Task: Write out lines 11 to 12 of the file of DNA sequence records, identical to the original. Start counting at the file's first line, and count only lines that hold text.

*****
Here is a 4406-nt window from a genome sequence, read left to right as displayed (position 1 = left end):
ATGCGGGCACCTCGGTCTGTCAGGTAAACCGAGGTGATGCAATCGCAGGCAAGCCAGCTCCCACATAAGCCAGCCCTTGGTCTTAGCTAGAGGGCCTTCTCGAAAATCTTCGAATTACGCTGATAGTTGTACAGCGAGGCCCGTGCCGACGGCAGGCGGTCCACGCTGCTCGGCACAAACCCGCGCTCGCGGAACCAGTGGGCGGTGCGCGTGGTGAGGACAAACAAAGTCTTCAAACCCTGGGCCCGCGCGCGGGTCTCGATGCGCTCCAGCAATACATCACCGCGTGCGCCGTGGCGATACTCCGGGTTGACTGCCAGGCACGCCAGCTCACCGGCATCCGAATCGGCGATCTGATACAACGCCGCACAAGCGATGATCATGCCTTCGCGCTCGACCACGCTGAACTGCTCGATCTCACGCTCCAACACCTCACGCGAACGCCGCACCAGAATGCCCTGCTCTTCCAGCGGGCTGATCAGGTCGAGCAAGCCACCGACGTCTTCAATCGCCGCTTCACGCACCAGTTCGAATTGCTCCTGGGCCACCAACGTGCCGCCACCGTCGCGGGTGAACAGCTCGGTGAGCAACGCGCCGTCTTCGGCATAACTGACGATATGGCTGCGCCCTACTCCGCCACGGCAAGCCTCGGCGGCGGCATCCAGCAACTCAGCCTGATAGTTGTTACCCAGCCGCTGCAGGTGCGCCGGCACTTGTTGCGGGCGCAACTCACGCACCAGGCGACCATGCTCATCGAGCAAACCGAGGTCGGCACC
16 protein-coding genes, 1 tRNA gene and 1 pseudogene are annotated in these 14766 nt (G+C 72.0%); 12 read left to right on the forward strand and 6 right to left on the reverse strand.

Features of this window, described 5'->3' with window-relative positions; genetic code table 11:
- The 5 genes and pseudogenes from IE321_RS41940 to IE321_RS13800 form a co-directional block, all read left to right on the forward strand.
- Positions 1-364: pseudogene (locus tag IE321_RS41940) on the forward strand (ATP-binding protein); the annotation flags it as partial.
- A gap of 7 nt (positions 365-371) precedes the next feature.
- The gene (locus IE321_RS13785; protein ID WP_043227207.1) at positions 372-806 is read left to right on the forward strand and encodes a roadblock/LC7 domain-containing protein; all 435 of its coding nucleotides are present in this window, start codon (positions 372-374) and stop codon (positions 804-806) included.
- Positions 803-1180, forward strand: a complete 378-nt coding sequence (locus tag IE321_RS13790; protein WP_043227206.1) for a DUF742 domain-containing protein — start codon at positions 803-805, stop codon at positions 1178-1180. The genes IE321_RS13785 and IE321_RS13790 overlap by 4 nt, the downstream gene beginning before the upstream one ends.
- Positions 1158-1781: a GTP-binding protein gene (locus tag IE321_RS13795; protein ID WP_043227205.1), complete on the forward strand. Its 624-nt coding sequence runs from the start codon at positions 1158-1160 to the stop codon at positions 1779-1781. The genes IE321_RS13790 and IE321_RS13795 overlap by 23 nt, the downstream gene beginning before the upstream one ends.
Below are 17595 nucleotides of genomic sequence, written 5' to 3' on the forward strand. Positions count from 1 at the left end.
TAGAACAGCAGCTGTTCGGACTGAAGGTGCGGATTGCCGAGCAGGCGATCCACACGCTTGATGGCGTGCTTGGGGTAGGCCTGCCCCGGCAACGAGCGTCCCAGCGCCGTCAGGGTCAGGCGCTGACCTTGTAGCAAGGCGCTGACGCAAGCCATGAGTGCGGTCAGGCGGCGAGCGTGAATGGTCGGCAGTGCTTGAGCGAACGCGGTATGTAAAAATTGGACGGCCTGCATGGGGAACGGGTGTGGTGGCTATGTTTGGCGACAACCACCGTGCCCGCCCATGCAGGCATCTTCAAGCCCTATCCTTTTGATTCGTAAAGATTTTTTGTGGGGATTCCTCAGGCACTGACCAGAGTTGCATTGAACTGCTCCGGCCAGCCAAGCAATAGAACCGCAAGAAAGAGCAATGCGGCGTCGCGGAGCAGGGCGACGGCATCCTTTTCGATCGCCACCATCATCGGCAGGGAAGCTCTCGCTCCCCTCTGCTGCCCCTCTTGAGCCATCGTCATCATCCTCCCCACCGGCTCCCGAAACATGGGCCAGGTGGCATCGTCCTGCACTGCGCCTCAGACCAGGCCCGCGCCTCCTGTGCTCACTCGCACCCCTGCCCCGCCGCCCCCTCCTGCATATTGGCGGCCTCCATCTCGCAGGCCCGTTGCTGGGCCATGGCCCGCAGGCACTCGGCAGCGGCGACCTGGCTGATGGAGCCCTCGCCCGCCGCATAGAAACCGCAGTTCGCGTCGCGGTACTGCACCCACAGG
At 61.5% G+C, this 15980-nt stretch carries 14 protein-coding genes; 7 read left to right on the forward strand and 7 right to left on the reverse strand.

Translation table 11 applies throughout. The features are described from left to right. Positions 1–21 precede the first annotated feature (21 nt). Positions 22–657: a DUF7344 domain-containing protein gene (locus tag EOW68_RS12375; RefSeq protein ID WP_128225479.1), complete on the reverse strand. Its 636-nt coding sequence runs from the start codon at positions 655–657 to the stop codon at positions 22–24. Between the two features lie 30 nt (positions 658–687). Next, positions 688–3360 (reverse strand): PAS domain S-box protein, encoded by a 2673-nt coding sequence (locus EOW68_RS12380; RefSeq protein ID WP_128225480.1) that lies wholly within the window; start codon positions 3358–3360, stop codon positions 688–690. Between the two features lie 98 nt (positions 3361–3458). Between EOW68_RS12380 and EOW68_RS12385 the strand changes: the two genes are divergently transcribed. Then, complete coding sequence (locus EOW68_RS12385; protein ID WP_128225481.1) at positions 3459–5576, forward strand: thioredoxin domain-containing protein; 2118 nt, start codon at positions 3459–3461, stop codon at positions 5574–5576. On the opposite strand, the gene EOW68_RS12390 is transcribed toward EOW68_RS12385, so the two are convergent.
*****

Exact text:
Below are 17595 nucleotides of genomic sequence, written 5' to 3' on the forward strand. Positions count from 1 at the left end.
TAGAACAGCAGCTGTTCGGACTGAAGGTGCGGATTGCCGAGCAGGCGATCCACACGCTTGATGGCGTGCTTGGGGTAGGCCTGCCCCGGCAACGAGCGTCCCAGCGCCGTCAGGGTCAGGCGCTGACCTTGTAGCAAGGCGCTGACGCAAGCCATGAGTGCGGTCAGGCGGCGAGCGTGAATGGTCGGCAGTGCTTGAGCGAACGCGGTATGTAAAAATTGGACGGCCTGCATGGGGAACGGGTGTGGTGGCTATGTTTGGCGACAACCACCGTGCCCGCCCATGCAGGCATCTTCAAGCCCTATCCTTTTGATTCGTAAAGATTTTTTGTGGGGATTCCTCAGGCACTGACCAGAGTTGCATTGAACTGCTCCGGCCAGCCAAGCAATAGAACCGCAAGAAAGAGCAATGCGGCGTCGCGGAGCAGGGCGACGGCATCCTTTTCGATCGCCACCATCATCGGCAGGGAAGCTCTCGCTCCCCTCTGCTGCCCCTCTTGAGCCATCGTCATCATCCTCCCCACCGGCTCCCGAAACATGGGCCAGGTGGCATCGTCCTGCACTGCGCCTCAGACCAGGCCCGCGCCTCCTGTGCTCACTCGCACCCCTGCCCCGCCGCCCCCTCCTGCATATTGGCGGCCTCCATCTCGCAGGCCCGTTGCTGGGCCATGGCCCGCAGGCACTCGGCAGCGGCGACCTGGCTGATGGAGCCCTCGCCCGCCGCATAGAAACCGCAGTTCGCGTCGCGGTACTGCACCCACAGG